The kids are edgy already. All have been through trauma, whether abuse or neglect or abandonment. Then they enter the facility in Houston.
And they see him.
"And they're like, 'Oh my gosh,' " Daryl Gardener says. "They think, 'This monster's going to do something to me!' "
The 36-year-old unleashes the same booming laugh that reverberated throughout the Dolphins' locker room from 1996 through 2001. Sometimes, you heard it after some WWE-style proclamation, such as when the self-proclaimed "Modern Day Gladiator" bet a Sun Sentinel columnist about the Dolphins' record (winning the right to write a column), or when he declared that the Dolphins would "lock the doors and throw away the key" against the Rams. (The Rams won.)
Six years after his NFL retirement, Gardener is focused on opening doors ... to children.
Yes, his body is hard as ever. That's part of his post-retirement story, and the pictures prove it. More on that later. But then there's the part that pleasantly surprises.
He has revealed a softer side than the public saw during his playing days, days that started when Jimmy Johnson picked the defensive tackle in the first round and ended after eight seasons and two back surgeries. While a Dolphin, Gardener worked as a guardian ad litem, speaking for abused kids in the court system. He also spoke frequently with teammate David Bowens, who bounced around in foster homes until being adopted and who became an inspiration for Gardener to get into a line of work he calls "harder than football."
That's working with kids in a residential treatment program called Gardener's Kids Centers. The center holds up to 16 residents ages 8 to 17. While the state provides funds, Gardener has started a nonprofit entity to make sure the kids' needs are met.
Gardener has also teamed with a respiratory therapist named Melanee Albright to work toward nationwide expansion (including Florida) of his program, so children and teens are not shuffled endlessly from one facility to another, each with little connection to the last. The goal is to never turn any kids away, and to keep them in Gardener's Kids facilities until college - protecting, nurturing, listening.
"I am with these kids until I die," Gardener says.
He says they are his focus now, since football is finished. His career? Marked by extremes. Few in NFL history had his physical gifts: 6 feet 7 inches, 315 pounds with single-digit body fat. At times, he could be dominant. Yet he also played hard off the field: "I lived a great lifestyle." That meant cars, clothes, clubs, late nights, big bills. Watching $10 million mature in the bank? No way.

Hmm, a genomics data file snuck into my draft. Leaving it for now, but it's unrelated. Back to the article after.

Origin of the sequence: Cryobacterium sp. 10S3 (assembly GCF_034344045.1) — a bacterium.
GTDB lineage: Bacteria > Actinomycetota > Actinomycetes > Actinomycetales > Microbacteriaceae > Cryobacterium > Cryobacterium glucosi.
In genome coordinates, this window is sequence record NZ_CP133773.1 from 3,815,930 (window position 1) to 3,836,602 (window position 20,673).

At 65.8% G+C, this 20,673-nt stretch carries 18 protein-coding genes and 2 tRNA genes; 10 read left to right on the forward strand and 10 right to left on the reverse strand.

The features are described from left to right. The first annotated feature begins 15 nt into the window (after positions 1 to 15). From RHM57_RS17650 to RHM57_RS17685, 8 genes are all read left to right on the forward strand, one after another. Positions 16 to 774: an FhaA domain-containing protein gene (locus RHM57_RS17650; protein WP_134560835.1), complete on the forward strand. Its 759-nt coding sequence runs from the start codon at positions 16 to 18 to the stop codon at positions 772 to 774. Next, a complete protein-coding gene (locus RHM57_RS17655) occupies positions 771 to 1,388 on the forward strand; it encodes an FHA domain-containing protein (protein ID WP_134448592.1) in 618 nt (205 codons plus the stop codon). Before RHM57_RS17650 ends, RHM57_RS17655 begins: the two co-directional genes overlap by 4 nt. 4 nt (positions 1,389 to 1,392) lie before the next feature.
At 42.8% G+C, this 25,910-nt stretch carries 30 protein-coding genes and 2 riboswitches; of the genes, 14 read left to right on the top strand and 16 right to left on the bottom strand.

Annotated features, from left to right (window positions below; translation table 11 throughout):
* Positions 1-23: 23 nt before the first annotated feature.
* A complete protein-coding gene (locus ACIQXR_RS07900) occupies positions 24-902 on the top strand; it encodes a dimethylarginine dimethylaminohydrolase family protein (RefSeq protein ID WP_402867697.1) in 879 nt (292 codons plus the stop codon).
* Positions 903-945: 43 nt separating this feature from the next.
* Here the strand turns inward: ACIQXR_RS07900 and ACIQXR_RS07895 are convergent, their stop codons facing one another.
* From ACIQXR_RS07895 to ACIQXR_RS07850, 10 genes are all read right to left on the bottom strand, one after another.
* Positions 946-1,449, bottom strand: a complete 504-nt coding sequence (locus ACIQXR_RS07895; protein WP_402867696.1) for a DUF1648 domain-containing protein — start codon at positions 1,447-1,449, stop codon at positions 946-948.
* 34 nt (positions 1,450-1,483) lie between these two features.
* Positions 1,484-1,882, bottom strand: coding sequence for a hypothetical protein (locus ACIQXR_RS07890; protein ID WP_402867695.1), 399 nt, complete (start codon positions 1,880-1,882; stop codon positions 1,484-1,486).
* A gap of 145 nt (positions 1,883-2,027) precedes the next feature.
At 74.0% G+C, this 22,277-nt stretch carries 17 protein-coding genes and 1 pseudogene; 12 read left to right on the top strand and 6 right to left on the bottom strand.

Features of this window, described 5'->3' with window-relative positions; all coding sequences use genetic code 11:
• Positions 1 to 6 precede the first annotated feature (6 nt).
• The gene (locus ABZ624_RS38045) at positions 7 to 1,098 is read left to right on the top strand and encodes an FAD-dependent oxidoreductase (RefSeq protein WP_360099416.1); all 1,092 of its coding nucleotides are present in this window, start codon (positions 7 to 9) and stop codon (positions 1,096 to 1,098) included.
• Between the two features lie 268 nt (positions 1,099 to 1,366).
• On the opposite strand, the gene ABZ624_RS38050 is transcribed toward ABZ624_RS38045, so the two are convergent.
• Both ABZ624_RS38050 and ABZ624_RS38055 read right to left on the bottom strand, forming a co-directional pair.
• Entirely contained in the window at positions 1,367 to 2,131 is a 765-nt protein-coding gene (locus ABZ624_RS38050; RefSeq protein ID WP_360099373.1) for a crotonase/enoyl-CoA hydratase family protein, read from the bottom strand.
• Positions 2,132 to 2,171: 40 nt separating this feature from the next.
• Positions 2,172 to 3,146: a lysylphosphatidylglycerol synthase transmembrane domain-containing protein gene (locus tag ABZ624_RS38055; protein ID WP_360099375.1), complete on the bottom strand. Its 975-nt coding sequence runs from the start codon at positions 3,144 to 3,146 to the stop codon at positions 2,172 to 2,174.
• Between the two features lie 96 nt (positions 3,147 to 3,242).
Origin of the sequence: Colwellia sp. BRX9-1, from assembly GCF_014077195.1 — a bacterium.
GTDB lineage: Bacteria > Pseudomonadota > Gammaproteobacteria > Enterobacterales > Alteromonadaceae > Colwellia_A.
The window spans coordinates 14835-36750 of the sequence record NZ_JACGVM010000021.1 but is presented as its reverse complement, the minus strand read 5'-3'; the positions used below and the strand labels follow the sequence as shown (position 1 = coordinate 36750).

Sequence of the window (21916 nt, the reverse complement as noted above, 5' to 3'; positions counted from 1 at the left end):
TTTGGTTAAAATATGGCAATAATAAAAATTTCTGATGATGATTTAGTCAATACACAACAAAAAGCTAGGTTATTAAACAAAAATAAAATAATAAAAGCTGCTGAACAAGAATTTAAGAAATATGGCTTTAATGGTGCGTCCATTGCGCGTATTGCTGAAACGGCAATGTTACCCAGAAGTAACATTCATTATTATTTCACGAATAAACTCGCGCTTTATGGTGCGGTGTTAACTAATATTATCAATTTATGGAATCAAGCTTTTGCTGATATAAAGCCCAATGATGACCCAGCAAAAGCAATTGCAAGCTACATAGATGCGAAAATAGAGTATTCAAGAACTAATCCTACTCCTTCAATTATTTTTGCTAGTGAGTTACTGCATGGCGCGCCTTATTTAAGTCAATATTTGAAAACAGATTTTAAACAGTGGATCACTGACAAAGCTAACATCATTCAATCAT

"I was going to enjoy it," Gardener says.
At first, he expresses no regret, then relents: "I wish I would have done some things a little differently." He expresses gratitude to the Dolphins organization and for "having a chance to work with a legendary coach like Jimmy Johnson." Dave Wannstedt? No such love.
Wannstedt cut Gardener before the 2002 season, citing missed workouts and unreturned phone calls. After inviting reporters to his spacious house to give his side, Gardener signed with Washington. He was the Redskins' defensive MVP before one turbulent final NFL season in Denver.
Does he miss football?
"No, no, no," Gardener says.
Well, nothing other than being backed against his own end zone with Dolphins fans chanting, "Defense!"
"I did my damnedest to make sure they got their money's worth," he says, "and I think we did that most of the time."
His own money? He is careful with that now, vowing to direct it to the program rather than his wants. He watches his behavior too, sensing the kids holding him to a higher standard: "I am learning from these kids like they are learning from me."
He promises to base a major decision on them.
Gardener was always fanatical about training, so much so that John Gamble, then the Dolphins' strength coach, would pack a special "Daryl Gardener trunk" with dumbbells on road trips. During the week, Gardener would frequently come to the weight room before dawn, sometimes to avoid less savory alternatives, though sometimes to the chagrin of Dolphins officials.
"That's been his refuge his entire life," says Neil Schwartz, his longtime agent. "His home away from home."
On one Thanksgiving, Gardener was in Gamble's home. Gamble was a champion power lifter who competed in the World's Strongest Man event. Gardener saw Gamble's bronze sculptures, earned for squatting and dead-lifting victories.
"I looked at them like, 'Wow!' " Gardener says.
It stuck with him. After gaining a little weight in retirement, Gardener began training, for aesthetics as well as strength. His legs lagged, because of that bad back, but he learned to compensate. At 298 pounds, he won his first show last July, in the novice heavyweight division, then finished second in another one week later. Frustrated by the sport's politics, he stopped.
"The only thing that will change it is if the kids say, 'Mr. Gardener, why aren't you bodybuilding? I'll be your supporter,' " he says. "Then I will be right back in the gym."
Aiming to compete for Mr. Olympia 2013.
"I was excited when I saw he got into competing in bodybuilding, and I was so impressed with what I saw in the photos," says Gamble, now Dolphins director of player development. "He looks awesome. It's even more exciting, though, to see what he is doing with the kids."